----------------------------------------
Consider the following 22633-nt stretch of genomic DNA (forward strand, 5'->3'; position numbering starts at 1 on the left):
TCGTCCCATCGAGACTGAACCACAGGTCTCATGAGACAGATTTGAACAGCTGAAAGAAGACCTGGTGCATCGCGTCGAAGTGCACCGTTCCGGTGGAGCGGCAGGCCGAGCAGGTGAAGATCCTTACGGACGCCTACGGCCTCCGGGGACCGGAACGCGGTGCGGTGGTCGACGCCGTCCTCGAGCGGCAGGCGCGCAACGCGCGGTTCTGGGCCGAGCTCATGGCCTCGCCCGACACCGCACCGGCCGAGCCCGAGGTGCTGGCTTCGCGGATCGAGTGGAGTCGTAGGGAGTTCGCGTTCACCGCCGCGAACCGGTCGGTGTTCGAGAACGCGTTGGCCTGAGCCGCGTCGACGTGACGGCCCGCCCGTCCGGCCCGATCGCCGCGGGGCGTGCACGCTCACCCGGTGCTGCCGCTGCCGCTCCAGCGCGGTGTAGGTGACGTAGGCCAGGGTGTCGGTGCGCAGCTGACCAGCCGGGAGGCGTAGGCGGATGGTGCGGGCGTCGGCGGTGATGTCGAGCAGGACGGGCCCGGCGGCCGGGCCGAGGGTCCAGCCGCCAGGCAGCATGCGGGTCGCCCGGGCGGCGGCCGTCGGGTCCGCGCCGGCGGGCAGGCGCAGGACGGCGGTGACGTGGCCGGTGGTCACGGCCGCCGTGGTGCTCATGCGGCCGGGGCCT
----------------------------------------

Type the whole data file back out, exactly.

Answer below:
Consider the following 22633-nt stretch of genomic DNA (forward strand, 5'->3'; position numbering starts at 1 on the left):
TCGTCCCATCGAGACTGAACCACAGGTCTCATGAGACAGATTTGAACAGCTGAAAGAAGACCTGGTGCATCGCGTCGAAGTGCACCGTTCCGGTGGAGCGGCAGGCCGAGCAGGTGAAGATCCTTACGGACGCCTACGGCCTCCGGGGACCGGAACGCGGTGCGGTGGTCGACGCCGTCCTCGAGCGGCAGGCGCGCAACGCGCGGTTCTGGGCCGAGCTCATGGCCTCGCCCGACACCGCACCGGCCGAGCCCGAGGTGCTGGCTTCGCGGATCGAGTGGAGTCGTAGGGAGTTCGCGTTCACCGCCGCGAACCGGTCGGTGTTCGAGAACGCGTTGGCCTGAGCCGCGTCGACGTGACGGCCCGCCCGTCCGGCCCGATCGCCGCGGGGCGTGCACGCTCACCCGGTGCTGCCGCTGCCGCTCCAGCGCGGTGTAGGTGACGTAGGCCAGGGTGTCGGTGCGCAGCTGACCAGCCGGGAGGCGTAGGCGGATGGTGCGGGCGTCGGCGGTGATGTCGAGCAGGACGGGCCCGGCGGCCGGGCCGAGGGTCCAGCCGCCAGGCAGCATGCGGGTCGCCCGGGCGGCGGCCGTCGGGTCCGCGCCGGCGGGCAGGCGCAGGACGGCGGTGACGTGGCCGGTGGTCACGGCCGCCGTGGTGCTCATGCGGCCGGGGCCT